Instances of motor finance fraud dropped 27% between the first quarter of 2011 and the same period in 2012, according to data from the Finance & Leasing Association.
Overall in the first quarter of 2012 there were 169 recorded instances of motor fraud worth roughly £2.4 million of outstanding finance on the vehicles.
There were 1,687 attempts at frauds worth £20 million that were halted at the application stage in this same period by lenders and dealers.
The most frequently attempted fraud was "first part fraud", whereby someone hires their vehicle out for profit, or asks for credit on behalf of another person without telling the finance firm, or generally misuses their credit account.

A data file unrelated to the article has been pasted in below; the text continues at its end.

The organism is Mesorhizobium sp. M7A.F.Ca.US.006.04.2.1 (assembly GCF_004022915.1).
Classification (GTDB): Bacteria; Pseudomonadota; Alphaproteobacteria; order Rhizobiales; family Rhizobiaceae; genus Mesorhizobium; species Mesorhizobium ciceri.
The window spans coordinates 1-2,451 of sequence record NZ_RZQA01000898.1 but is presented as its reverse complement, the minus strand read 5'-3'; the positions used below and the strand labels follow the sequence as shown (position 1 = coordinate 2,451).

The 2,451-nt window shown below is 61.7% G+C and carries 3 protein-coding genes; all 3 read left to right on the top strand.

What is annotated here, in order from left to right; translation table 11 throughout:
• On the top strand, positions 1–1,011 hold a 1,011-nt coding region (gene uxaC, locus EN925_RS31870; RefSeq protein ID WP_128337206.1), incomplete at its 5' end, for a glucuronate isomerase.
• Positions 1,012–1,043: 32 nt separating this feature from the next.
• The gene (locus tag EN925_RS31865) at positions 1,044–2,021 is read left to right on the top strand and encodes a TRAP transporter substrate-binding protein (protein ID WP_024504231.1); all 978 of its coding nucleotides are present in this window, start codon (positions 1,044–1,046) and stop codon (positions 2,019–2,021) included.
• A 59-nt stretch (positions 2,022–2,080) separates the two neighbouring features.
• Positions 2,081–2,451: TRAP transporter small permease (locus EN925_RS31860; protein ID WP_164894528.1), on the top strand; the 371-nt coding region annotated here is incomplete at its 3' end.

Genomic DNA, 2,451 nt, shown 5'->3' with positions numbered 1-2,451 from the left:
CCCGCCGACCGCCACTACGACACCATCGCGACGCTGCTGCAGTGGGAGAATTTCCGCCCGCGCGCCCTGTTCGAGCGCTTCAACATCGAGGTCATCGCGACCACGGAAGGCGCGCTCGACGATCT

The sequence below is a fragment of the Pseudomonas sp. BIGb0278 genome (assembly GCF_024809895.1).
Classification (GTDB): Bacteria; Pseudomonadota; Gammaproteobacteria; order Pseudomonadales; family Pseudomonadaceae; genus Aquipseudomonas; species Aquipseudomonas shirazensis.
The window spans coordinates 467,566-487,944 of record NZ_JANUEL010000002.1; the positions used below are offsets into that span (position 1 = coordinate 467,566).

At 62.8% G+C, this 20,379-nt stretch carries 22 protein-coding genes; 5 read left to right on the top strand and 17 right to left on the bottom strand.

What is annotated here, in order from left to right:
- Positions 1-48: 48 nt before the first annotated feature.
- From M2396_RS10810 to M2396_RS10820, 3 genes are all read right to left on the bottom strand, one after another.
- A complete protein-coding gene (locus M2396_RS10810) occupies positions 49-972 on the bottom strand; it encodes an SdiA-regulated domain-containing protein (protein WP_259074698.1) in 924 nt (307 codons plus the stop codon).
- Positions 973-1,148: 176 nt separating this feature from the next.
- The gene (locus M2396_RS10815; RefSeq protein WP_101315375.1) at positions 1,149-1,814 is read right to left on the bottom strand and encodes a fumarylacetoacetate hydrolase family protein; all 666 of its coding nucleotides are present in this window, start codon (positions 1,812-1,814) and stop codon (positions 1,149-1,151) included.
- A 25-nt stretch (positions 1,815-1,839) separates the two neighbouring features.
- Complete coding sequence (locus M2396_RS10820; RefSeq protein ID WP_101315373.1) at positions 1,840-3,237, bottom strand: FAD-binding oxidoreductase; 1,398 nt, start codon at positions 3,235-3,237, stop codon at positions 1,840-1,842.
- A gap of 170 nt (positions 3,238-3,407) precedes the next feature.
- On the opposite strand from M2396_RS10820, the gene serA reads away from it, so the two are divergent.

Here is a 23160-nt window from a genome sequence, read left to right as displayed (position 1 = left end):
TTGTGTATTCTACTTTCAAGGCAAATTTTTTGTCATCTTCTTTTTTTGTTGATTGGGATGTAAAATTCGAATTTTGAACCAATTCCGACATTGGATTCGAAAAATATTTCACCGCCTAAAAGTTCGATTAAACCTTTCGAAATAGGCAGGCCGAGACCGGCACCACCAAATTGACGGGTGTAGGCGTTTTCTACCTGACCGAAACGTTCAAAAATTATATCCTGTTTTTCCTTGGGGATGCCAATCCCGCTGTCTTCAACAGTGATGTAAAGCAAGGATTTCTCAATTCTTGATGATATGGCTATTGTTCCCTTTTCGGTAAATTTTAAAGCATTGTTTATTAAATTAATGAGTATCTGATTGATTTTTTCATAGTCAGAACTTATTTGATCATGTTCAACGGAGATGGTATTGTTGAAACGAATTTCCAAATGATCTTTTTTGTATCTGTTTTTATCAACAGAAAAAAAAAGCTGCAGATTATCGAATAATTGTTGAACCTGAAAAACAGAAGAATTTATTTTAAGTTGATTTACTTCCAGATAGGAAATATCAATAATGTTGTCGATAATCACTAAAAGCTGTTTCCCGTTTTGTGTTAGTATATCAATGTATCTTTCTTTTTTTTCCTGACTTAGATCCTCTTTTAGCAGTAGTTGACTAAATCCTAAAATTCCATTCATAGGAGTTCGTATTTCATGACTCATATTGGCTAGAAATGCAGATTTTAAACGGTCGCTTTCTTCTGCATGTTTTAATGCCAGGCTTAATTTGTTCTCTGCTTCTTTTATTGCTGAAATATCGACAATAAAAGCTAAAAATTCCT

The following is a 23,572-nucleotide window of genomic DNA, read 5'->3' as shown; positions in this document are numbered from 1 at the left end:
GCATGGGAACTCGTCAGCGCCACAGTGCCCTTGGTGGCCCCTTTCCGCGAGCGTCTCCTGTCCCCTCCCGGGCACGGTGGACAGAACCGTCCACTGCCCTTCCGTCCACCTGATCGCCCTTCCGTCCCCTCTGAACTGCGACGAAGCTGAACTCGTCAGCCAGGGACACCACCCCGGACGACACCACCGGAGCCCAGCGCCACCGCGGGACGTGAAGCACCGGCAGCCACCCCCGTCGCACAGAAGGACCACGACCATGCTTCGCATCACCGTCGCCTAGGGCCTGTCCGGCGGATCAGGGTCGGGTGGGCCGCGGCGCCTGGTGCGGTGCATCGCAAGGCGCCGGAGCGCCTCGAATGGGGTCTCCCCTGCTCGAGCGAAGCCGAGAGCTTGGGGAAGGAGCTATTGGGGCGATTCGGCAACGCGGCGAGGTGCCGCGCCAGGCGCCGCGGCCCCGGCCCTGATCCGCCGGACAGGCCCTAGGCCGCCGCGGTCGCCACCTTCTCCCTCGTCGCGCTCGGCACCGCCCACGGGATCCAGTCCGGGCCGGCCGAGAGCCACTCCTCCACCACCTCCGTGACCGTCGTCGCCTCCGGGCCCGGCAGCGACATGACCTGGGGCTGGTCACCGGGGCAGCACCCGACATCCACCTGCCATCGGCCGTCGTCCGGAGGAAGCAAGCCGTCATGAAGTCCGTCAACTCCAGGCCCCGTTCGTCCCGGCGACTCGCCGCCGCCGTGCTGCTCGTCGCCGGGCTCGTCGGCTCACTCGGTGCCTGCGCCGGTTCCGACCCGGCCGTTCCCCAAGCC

This equated to 37.3% of all instances of fraud, while selling a vehicle still on finance (called 'conversion' fraud) made up 34.3%. People committing falsehoods on finance applications occurred in 21.3% fraud cases.
The FLA's head of motor finance, Paul Harrison, said: "The hard work of lenders and dealers to prevent motor finance fraud resulted in £20 million of savings in the first quarter of this year.
"The downward trend in motor fraud reflects the rigorous application of lending criteria by finance companies and the use of the array of anti-fraud tools at their disposal. The motor industry continues to take the fight to fraudsters."
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